With all that in mind, it could be said that I run my spaces somewhat dictatorially. In some sense that’s true. I do try to run a tight ship. However, I also believe in community and the power of crowdsourcing, and with that I believe that communities require strong leaders.

Your job as the leader of your community is to connect, protect, and expand that community. That doesn’t happen by letting people do whatever they want. It happens by doing everything you can for the needs of the few, without sacrificing the needs of the many, and this means sometimes some people won’t be happy. When it’s your space, you get to set your rules.

This is why I believe strongly in consistent and regular policy-setting from the very beginning. This is why I believe in creating systems that make the lives of your staff and members easier. This is why I believe in enforcing policies every single time. Don’t fool yourself, a lack of structure is actually a lack of caring and an excuse for laziness.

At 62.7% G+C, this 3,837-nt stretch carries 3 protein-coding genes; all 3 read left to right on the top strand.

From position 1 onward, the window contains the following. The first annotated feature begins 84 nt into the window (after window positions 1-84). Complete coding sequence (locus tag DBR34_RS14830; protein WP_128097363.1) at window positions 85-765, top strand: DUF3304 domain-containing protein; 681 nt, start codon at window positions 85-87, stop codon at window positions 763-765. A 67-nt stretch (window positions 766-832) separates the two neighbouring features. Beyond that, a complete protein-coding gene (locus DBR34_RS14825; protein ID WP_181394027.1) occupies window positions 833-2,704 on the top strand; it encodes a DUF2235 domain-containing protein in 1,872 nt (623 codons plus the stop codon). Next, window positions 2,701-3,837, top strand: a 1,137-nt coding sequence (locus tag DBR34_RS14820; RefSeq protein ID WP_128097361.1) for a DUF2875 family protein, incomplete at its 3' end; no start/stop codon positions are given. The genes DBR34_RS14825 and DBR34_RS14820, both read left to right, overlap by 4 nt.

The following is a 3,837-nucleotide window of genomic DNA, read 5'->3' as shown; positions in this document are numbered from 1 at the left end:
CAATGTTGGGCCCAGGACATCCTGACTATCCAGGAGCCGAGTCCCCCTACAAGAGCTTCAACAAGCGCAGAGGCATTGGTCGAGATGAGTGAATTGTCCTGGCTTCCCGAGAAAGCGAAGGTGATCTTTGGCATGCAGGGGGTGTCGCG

You may elect to include members in your policy-setting activities. There’s nothing wrong with that, but I’ve found that if you invite everybody to the table, you get a lot of special interest. If you’re going to include members, select the ones who most aptly reflect your space’s values.

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Short Notes on Good Policy Setting

Good policies do the following:

  • Protect your members’ privacy, productivity, joy, and sense of belonging
  • Ensure that members, staff, and guests are having the best experience possible (possible means possible, not everybody will be happy all the time)
  • Make the space easier to manage and grow
  • Streamline and automate business practices
  • Increase clarity
  • Get replaced by hard systems whenever possible (more on this in a later article)

Policies should have these characteristics:

  • Simple and easy to communicate (your grandparents could understand it)
  • High impact and easily enforceable (low impact policies solve problems that are too small to care about meaning they won’t be enforced; if it’s difficult to enforce, your staff won’t consistently enforce it, and neither will you)

Here are some policies I like to have established: